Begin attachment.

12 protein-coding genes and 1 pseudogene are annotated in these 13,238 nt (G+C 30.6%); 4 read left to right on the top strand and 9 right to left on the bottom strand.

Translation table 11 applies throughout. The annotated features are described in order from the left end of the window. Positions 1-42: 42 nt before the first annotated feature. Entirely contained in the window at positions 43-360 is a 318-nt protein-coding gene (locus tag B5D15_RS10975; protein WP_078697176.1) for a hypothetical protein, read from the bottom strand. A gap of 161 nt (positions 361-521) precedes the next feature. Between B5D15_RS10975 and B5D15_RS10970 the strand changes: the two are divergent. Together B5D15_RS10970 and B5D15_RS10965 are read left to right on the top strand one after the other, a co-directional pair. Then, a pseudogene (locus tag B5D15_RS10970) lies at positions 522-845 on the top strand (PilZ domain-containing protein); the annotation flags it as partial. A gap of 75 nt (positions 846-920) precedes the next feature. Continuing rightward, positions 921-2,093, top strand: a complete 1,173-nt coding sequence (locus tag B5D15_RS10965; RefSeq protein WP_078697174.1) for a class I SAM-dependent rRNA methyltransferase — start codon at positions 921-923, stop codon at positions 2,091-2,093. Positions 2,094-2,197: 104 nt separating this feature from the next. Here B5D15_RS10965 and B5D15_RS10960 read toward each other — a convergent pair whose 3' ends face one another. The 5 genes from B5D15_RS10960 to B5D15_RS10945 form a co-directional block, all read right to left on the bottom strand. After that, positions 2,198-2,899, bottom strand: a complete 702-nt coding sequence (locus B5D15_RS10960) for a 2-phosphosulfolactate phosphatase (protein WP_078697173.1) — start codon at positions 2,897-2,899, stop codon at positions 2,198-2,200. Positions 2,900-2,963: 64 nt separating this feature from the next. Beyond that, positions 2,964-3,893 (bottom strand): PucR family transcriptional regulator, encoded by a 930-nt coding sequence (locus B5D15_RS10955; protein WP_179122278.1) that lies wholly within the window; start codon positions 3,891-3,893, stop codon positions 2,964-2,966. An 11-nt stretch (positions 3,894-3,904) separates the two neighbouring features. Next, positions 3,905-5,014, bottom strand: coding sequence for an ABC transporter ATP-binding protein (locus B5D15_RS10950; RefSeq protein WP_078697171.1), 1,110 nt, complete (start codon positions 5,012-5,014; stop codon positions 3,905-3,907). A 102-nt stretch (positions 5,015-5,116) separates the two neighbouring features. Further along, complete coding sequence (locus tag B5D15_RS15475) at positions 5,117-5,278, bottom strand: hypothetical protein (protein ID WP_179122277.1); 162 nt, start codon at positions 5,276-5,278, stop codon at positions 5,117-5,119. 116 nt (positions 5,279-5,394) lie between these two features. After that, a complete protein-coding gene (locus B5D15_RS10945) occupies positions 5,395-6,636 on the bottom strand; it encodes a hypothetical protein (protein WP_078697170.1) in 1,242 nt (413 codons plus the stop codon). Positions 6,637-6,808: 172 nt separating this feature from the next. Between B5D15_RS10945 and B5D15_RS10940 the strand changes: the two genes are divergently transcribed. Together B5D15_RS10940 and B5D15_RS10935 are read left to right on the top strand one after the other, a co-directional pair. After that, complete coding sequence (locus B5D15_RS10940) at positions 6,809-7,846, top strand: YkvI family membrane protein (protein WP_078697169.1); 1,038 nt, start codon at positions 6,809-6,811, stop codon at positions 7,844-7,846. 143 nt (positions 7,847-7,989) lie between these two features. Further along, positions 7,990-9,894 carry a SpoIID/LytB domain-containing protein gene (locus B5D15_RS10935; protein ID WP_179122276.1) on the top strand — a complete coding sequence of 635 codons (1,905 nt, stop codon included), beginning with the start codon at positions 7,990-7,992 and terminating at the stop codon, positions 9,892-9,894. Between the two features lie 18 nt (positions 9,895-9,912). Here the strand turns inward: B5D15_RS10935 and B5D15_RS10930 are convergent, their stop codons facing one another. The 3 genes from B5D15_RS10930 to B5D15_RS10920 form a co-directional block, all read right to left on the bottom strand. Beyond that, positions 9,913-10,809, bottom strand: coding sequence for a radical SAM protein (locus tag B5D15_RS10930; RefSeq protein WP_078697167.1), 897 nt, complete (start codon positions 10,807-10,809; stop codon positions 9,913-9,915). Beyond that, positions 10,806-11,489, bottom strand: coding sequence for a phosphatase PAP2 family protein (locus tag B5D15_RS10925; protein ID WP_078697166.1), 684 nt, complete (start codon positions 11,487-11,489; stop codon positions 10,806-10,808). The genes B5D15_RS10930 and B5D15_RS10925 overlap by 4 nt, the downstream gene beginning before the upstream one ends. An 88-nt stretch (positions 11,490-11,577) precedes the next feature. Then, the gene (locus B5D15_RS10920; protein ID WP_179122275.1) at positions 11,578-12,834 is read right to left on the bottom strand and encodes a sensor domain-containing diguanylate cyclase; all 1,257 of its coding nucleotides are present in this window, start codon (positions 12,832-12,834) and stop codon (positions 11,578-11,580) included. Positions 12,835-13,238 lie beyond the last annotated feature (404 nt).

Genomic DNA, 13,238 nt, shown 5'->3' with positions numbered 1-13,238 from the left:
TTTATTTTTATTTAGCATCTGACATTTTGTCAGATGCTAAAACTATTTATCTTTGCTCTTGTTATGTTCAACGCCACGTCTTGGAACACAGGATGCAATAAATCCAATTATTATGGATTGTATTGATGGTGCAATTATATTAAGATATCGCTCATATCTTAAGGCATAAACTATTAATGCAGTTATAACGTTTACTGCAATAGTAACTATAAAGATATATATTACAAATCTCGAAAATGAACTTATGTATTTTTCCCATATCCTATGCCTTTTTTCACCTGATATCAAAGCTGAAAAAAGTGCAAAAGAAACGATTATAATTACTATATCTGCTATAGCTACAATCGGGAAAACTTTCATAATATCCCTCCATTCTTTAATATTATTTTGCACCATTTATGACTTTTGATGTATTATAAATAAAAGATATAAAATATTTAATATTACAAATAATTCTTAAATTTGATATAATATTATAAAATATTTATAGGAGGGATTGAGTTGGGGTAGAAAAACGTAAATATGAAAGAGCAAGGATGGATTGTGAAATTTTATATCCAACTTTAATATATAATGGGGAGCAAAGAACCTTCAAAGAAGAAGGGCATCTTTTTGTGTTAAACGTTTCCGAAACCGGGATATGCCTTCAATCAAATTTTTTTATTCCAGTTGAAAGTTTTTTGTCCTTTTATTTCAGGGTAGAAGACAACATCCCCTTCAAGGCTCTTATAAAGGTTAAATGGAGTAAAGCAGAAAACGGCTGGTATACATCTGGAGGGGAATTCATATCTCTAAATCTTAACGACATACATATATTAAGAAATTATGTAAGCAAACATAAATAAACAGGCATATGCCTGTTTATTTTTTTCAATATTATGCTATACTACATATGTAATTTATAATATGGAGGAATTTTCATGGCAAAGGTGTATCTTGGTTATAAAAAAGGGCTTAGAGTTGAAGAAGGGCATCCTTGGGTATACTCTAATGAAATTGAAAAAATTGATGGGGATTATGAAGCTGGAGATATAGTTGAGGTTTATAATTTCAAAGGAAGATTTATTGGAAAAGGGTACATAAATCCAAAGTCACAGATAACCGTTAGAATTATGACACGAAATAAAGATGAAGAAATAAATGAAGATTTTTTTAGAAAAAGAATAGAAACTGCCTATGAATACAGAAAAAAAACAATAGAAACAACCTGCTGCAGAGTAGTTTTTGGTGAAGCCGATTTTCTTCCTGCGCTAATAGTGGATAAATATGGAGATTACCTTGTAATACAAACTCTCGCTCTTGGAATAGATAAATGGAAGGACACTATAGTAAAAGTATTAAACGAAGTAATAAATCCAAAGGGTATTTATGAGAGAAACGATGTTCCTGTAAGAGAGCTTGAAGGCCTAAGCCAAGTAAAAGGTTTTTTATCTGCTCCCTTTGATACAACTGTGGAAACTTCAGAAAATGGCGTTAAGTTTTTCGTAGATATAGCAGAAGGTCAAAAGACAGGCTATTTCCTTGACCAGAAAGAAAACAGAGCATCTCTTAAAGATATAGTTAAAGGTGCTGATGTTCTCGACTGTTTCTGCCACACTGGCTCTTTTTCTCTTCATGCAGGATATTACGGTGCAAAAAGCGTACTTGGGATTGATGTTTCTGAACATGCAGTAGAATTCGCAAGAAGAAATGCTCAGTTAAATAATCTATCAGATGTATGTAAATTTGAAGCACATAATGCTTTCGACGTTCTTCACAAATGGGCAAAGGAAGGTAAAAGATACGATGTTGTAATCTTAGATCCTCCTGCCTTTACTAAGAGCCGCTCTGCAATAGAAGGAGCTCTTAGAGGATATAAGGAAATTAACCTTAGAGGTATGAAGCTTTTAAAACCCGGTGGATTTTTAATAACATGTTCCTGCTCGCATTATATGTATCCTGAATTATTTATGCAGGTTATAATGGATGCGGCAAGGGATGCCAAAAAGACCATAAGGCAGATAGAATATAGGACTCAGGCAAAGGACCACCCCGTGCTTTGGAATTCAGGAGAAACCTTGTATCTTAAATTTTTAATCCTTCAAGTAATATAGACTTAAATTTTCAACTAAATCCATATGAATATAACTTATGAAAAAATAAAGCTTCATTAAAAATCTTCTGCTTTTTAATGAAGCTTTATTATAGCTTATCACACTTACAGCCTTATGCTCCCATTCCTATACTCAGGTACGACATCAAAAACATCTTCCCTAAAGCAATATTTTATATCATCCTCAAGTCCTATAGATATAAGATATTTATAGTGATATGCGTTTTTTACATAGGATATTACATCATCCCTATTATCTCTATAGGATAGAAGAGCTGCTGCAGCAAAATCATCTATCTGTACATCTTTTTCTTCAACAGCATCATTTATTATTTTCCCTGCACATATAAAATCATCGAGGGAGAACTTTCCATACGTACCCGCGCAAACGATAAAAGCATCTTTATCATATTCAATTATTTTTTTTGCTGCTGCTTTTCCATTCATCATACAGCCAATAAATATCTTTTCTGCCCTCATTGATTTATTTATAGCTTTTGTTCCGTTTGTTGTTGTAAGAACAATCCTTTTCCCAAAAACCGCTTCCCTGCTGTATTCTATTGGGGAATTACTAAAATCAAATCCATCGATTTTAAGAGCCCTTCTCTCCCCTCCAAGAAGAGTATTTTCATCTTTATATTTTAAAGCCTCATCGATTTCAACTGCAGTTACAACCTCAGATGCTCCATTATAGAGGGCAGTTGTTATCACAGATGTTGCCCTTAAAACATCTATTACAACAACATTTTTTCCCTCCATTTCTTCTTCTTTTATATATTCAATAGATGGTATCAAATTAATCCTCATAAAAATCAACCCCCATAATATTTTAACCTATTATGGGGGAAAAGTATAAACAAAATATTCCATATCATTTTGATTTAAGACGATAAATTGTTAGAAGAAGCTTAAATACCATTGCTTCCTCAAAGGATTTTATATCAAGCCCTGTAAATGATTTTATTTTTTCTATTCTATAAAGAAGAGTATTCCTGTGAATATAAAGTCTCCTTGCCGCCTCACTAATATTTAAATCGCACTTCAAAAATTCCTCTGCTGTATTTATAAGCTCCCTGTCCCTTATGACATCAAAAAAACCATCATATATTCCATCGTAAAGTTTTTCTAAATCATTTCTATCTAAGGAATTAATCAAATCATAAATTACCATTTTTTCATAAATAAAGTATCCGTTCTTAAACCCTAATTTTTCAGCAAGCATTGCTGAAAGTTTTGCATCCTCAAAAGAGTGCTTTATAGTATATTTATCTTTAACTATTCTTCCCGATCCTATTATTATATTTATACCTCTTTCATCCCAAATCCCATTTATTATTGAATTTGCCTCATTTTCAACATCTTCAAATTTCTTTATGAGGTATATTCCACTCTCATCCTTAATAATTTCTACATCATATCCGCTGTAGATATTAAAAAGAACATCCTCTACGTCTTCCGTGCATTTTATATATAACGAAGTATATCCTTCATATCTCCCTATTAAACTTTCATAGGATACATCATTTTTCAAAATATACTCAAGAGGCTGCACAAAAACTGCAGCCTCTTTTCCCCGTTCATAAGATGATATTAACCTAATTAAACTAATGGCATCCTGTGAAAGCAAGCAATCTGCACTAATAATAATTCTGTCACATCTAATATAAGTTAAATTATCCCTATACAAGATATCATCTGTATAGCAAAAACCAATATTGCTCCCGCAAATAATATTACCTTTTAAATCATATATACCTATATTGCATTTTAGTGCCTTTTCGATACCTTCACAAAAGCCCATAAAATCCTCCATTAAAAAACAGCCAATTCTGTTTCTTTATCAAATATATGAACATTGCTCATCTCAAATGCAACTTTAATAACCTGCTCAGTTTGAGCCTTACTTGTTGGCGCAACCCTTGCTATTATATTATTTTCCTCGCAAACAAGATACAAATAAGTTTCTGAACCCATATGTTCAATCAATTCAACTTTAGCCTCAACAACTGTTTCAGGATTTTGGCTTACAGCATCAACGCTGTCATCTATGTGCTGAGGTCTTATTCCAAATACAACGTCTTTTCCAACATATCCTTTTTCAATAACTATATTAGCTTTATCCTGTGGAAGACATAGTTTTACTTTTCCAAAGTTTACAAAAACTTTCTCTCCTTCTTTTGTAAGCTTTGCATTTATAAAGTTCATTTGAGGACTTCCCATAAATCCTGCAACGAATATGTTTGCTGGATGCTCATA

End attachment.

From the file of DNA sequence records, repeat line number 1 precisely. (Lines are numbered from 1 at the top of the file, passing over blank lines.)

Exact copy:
12 protein-coding genes and 1 pseudogene are annotated in these 13,238 nt (G+C 30.6%); 4 read left to right on the top strand and 9 right to left on the bottom strand.